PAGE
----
With all that power, the Mk4 Supra could go from 0-100 km/h (62 mph) in as little as 4.6 seconds and could complete the quarter mile in 13.1 seconds at 175 km/h (109 mph). The Mk4 Toyota Supra could hit a top speed of around 285 km/h, however, Japanese models were limited to 180 km/h (112 mph) and 250 km/h (155 mph) in other markets.
Nissan GT-R R34 Z-Tune
The Nissan R34 GT-R is undoubtedly one of the most loved and admired Japanese cars ever produced. It has appeared in numerous different movies and tuners have really gone to town on the car. However, while the standard version was special, the real star of the show was the Z-Tune version of the car.
A couple of years ago a Nissan GT-R Z-Tune sold for more than HK$500,000, making it one of the most expensive Japanese cars ever sold.
The Nissan GT-R Z-Tune was designed and developed at the end of the R34 Skyline’s production life. To create the Z-Tune, Nismo took existing R34 GT-Rs and upgraded them. They redesigned the bodywork, fitted a new Brembo brake system and gave the car a more aggressive suspension setup. Nismo also stripped the cars down completely and rebuilt them, reinforcing the chassis and adding carbon fibre to lighten the vehicle.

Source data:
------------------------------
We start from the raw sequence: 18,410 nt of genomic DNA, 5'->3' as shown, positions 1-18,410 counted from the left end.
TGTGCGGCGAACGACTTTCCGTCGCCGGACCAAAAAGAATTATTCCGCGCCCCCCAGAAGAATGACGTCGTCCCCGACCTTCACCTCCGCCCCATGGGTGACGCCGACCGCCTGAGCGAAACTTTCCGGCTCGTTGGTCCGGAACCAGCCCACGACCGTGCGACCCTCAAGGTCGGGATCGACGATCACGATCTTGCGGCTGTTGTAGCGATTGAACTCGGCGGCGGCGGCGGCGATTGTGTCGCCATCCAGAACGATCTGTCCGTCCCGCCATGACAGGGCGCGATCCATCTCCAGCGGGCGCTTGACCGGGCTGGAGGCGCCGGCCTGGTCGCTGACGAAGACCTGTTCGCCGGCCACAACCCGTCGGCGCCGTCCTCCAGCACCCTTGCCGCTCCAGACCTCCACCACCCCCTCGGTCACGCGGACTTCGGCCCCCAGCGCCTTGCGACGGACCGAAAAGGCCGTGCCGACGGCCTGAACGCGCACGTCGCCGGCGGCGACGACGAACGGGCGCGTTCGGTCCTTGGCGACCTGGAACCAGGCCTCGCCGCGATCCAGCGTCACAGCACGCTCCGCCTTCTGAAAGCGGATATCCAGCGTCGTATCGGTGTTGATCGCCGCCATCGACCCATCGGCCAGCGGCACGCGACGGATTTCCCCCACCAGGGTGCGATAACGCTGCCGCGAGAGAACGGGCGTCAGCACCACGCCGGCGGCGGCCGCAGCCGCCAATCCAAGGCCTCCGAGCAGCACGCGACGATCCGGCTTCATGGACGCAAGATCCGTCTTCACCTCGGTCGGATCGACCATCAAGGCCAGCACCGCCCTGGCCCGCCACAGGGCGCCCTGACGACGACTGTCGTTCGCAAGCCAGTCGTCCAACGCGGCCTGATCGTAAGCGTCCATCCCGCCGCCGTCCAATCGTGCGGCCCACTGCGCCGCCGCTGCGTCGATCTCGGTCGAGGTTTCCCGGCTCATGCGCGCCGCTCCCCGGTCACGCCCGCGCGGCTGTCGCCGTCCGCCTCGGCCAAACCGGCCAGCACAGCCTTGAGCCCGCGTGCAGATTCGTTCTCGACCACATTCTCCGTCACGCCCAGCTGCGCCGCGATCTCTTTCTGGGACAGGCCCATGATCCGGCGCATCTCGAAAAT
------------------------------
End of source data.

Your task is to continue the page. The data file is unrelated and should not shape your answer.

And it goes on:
Although Nismo planned to create 20 Z-Tunes, they wound up only producing 19 (including two prototypes).
Nissan R34 GT-R Z-Tune
The Z-Tune GT-R was fitted with a concept 2.8-litre RB26DETT ‘Z1’ engine that was based on the power plants found in Nissan’s Le Mans GT2 and GT500 racing cars. With 500 hp on tap, the Z-Tune GT-R could go from 0-100 km/h in as little as 3.8 seconds and on to a top speed of over 325 km/h (201 mph).